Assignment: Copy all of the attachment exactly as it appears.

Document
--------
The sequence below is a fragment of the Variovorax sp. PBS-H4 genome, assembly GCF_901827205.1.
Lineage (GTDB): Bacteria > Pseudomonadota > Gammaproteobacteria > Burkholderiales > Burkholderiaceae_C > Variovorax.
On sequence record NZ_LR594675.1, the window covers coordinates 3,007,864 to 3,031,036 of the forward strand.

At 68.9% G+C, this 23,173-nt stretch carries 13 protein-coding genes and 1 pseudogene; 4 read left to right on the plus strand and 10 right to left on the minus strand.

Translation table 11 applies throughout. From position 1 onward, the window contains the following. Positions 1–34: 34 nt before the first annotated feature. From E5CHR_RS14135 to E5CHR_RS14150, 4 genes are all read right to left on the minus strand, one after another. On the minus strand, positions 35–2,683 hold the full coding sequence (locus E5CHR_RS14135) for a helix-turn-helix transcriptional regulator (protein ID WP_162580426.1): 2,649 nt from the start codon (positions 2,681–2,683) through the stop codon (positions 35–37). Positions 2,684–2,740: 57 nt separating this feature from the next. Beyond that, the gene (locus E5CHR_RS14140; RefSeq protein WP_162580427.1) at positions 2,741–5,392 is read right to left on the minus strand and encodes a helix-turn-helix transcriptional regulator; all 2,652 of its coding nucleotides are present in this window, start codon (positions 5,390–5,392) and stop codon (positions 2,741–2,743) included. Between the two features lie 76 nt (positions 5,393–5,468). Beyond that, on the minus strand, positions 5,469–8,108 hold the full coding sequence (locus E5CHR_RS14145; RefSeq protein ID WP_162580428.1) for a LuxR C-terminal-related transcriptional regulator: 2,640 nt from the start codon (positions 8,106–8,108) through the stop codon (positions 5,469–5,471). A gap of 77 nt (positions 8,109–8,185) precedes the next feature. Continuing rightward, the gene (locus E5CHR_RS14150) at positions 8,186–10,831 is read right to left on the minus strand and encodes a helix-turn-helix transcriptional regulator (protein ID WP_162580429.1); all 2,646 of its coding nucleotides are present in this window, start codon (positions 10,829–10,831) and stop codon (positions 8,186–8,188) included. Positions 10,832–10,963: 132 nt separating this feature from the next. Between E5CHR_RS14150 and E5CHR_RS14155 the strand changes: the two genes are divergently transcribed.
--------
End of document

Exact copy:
The sequence below is a fragment of the Variovorax sp. PBS-H4 genome, assembly GCF_901827205.1.
Lineage (GTDB): Bacteria > Pseudomonadota > Gammaproteobacteria > Burkholderiales > Burkholderiaceae_C > Variovorax.
On sequence record NZ_LR594675.1, the window covers coordinates 3,007,864 to 3,031,036 of the forward strand.

At 68.9% G+C, this 23,173-nt stretch carries 13 protein-coding genes and 1 pseudogene; 4 read left to right on the plus strand and 10 right to left on the minus strand.

Translation table 11 applies throughout. From position 1 onward, the window contains the following. Positions 1–34: 34 nt before the first annotated feature. From E5CHR_RS14135 to E5CHR_RS14150, 4 genes are all read right to left on the minus strand, one after another. On the minus strand, positions 35–2,683 hold the full coding sequence (locus E5CHR_RS14135) for a helix-turn-helix transcriptional regulator (protein ID WP_162580426.1): 2,649 nt from the start codon (positions 2,681–2,683) through the stop codon (positions 35–37). Positions 2,684–2,740: 57 nt separating this feature from the next. Beyond that, the gene (locus E5CHR_RS14140; RefSeq protein WP_162580427.1) at positions 2,741–5,392 is read right to left on the minus strand and encodes a helix-turn-helix transcriptional regulator; all 2,652 of its coding nucleotides are present in this window, start codon (positions 5,390–5,392) and stop codon (positions 2,741–2,743) included. Between the two features lie 76 nt (positions 5,393–5,468). Beyond that, on the minus strand, positions 5,469–8,108 hold the full coding sequence (locus E5CHR_RS14145; RefSeq protein ID WP_162580428.1) for a LuxR C-terminal-related transcriptional regulator: 2,640 nt from the start codon (positions 8,106–8,108) through the stop codon (positions 5,469–5,471). A gap of 77 nt (positions 8,109–8,185) precedes the next feature. Continuing rightward, the gene (locus E5CHR_RS14150) at positions 8,186–10,831 is read right to left on the minus strand and encodes a helix-turn-helix transcriptional regulator (protein ID WP_162580429.1); all 2,646 of its coding nucleotides are present in this window, start codon (positions 10,829–10,831) and stop codon (positions 8,186–8,188) included. Positions 10,832–10,963: 132 nt separating this feature from the next. Between E5CHR_RS14150 and E5CHR_RS14155 the strand changes: the two genes are divergently transcribed.